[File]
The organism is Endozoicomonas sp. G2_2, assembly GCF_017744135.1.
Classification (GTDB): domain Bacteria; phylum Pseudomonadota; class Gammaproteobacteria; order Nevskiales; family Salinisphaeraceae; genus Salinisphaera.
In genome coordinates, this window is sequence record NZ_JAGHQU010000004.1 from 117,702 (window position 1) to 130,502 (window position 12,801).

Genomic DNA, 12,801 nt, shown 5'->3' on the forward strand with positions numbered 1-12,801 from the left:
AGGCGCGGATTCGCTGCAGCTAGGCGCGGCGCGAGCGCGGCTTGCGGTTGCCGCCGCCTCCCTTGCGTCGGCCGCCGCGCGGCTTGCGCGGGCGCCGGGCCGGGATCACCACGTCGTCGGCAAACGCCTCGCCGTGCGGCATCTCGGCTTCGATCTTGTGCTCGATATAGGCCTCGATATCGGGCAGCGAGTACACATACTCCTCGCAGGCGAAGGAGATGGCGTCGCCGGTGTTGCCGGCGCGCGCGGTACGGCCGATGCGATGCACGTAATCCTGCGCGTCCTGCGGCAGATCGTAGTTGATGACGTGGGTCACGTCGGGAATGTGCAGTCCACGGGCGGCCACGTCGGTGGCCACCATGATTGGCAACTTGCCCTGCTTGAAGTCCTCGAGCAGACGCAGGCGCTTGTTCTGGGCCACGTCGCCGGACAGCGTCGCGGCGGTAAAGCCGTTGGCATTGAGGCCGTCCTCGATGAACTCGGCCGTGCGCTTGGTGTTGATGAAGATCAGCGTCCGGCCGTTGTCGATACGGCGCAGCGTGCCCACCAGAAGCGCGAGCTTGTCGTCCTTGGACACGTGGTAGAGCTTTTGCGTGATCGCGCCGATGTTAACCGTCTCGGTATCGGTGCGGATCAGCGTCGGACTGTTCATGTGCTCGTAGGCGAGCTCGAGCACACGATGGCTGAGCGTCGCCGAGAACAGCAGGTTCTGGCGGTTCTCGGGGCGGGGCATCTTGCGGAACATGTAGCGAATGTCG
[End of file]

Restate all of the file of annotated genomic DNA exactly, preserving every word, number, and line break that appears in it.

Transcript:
The organism is Endozoicomonas sp. G2_2, assembly GCF_017744135.1.
Classification (GTDB): domain Bacteria; phylum Pseudomonadota; class Gammaproteobacteria; order Nevskiales; family Salinisphaeraceae; genus Salinisphaera.
In genome coordinates, this window is sequence record NZ_JAGHQU010000004.1 from 117,702 (window position 1) to 130,502 (window position 12,801).

Genomic DNA, 12,801 nt, shown 5'->3' on the forward strand with positions numbered 1-12,801 from the left:
AGGCGCGGATTCGCTGCAGCTAGGCGCGGCGCGAGCGCGGCTTGCGGTTGCCGCCGCCTCCCTTGCGTCGGCCGCCGCGCGGCTTGCGCGGGCGCCGGGCCGGGATCACCACGTCGTCGGCAAACGCCTCGCCGTGCGGCATCTCGGCTTCGATCTTGTGCTCGATATAGGCCTCGATATCGGGCAGCGAGTACACATACTCCTCGCAGGCGAAGGAGATGGCGTCGCCGGTGTTGCCGGCGCGCGCGGTACGGCCGATGCGATGCACGTAATCCTGCGCGTCCTGCGGCAGATCGTAGTTGATGACGTGGGTCACGTCGGGAATGTGCAGTCCACGGGCGGCCACGTCGGTGGCCACCATGATTGGCAACTTGCCCTGCTTGAAGTCCTCGAGCAGACGCAGGCGCTTGTTCTGGGCCACGTCGCCGGACAGCGTCGCGGCGGTAAAGCCGTTGGCATTGAGGCCGTCCTCGATGAACTCGGCCGTGCGCTTGGTGTTGATGAAGATCAGCGTCCGGCCGTTGTCGATACGGCGCAGCGTGCCCACCAGAAGCGCGAGCTTGTCGTCCTTGGACACGTGGTAGAGCTTTTGCGTGATCGCGCCGATGTTAACCGTCTCGGTATCGGTGCGGATCAGCGTCGGACTGTTCATGTGCTCGTAGGCGAGCTCGAGCACACGATGGCTGAGCGTCGCCGAGAACAGCAGGTTCTGGCGGTTCTCGGGGCGGGGCATCTTGCGGAACATGTAGCGAATGTCG